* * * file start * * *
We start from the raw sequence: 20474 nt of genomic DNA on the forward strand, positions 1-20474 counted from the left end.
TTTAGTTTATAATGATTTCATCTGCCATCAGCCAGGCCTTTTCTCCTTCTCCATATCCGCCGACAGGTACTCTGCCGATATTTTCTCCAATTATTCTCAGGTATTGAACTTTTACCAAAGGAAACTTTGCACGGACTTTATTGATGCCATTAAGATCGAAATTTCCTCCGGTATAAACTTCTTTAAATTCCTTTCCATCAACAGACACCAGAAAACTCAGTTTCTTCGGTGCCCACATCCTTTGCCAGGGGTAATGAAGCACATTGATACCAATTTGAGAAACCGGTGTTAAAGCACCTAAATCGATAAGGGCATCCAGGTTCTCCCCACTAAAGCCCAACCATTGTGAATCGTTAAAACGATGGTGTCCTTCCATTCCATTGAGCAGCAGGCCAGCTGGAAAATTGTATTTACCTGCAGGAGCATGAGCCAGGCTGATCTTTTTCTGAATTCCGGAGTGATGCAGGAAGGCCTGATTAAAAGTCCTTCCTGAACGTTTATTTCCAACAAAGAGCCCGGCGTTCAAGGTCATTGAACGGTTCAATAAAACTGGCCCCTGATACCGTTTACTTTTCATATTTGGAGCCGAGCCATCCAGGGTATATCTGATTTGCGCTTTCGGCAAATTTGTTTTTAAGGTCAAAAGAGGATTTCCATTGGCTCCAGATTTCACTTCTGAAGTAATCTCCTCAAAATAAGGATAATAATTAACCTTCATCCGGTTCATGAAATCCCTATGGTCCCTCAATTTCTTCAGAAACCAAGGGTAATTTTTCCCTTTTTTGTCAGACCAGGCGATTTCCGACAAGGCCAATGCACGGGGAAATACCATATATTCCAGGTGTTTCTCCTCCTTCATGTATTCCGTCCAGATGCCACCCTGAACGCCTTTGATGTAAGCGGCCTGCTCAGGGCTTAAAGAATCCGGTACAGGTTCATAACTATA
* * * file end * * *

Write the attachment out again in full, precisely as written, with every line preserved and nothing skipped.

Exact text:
We start from the raw sequence: 20474 nt of genomic DNA on the forward strand, positions 1-20474 counted from the left end.
TTTAGTTTATAATGATTTCATCTGCCATCAGCCAGGCCTTTTCTCCTTCTCCATATCCGCCGACAGGTACTCTGCCGATATTTTCTCCAATTATTCTCAGGTATTGAACTTTTACCAAAGGAAACTTTGCACGGACTTTATTGATGCCATTAAGATCGAAATTTCCTCCGGTATAAACTTCTTTAAATTCCTTTCCATCAACAGACACCAGAAAACTCAGTTTCTTCGGTGCCCACATCCTTTGCCAGGGGTAATGAAGCACATTGATACCAATTTGAGAAACCGGTGTTAAAGCACCTAAATCGATAAGGGCATCCAGGTTCTCCCCACTAAAGCCCAACCATTGTGAATCGTTAAAACGATGGTGTCCTTCCATTCCATTGAGCAGCAGGCCAGCTGGAAAATTGTATTTACCTGCAGGAGCATGAGCCAGGCTGATCTTTTTCTGAATTCCGGAGTGATGCAGGAAGGCCTGATTAAAAGTCCTTCCTGAACGTTTATTTCCAACAAAGAGCCCGGCGTTCAAGGTCATTGAACGGTTCAATAAAACTGGCCCCTGATACCGTTTACTTTTCATATTTGGAGCCGAGCCATCCAGGGTATATCTGATTTGCGCTTTCGGCAAATTTGTTTTTAAGGTCAAAAGAGGATTTCCATTGGCTCCAGATTTCACTTCTGAAGTAATCTCCTCAAAATAAGGATAATAATTAACCTTCATCCGGTTCATGAAATCCCTATGGTCCCTCAATTTCTTCAGAAACCAAGGGTAATTTTTCCCTTTTTTGTCAGACCAGGCGATTTCCGACAAGGCCAATGCACGGGGAAATACCATATATTCCAGGTGTTTCTCCTCCTTCATGTATTCCGTCCAGATGCCACCCTGAACGCCTTTGATGTAAGCGGCCTGCTCAGGGCTTAAAGAATCCGGTACAGGTTCATAACTATA